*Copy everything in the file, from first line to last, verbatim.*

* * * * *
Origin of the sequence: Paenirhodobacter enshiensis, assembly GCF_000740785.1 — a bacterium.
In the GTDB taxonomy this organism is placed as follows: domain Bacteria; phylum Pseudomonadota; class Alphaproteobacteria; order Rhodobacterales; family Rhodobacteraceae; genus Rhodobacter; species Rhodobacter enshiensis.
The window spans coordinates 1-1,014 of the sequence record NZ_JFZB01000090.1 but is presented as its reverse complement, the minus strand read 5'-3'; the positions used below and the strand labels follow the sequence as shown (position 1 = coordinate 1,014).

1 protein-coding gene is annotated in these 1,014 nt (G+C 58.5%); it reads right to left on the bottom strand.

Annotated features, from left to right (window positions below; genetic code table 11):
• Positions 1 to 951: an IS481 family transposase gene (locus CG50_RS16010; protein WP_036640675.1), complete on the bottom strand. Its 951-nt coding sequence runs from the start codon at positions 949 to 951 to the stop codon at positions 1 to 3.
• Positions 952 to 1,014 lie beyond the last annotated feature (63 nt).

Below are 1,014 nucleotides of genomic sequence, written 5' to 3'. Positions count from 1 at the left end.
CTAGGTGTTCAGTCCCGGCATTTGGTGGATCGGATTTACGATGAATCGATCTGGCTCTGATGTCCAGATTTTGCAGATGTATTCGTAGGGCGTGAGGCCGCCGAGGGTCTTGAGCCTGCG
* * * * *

Origin of the sequence: Paenirhodobacter enshiensis, assembly GCF_000740785.1 — a bacterium.
In the GTDB taxonomy this organism is placed as follows: domain Bacteria; phylum Pseudomonadota; class Alphaproteobacteria; order Rhodobacterales; family Rhodobacteraceae; genus Rhodobacter; species Rhodobacter enshiensis.
The window spans coordinates 1-1,014 of the sequence record NZ_JFZB01000090.1 but is presented as its reverse complement, the minus strand read 5'-3'; the positions used below and the strand labels follow the sequence as shown (position 1 = coordinate 1,014).

1 protein-coding gene is annotated in these 1,014 nt (G+C 58.5%); it reads right to left on the bottom strand.

Annotated features, from left to right (window positions below; genetic code table 11):
• Positions 1 to 951: an IS481 family transposase gene (locus CG50_RS16010; protein WP_036640675.1), complete on the bottom strand. Its 951-nt coding sequence runs from the start codon at positions 949 to 951 to the stop codon at positions 1 to 3.
• Positions 952 to 1,014 lie beyond the last annotated feature (63 nt).

Below are 1,014 nucleotides of genomic sequence, written 5' to 3'. Positions count from 1 at the left end.
CTAGGTGTTCAGTCCCGGCATTTGGTGGATCGGATTTACGATGAATCGATCTGGCTCTGATGTCCAGATTTTGCAGATGTATTCGTAGGGCGTGAGGCCGCCGAGGGTCTTGAGCCTGCG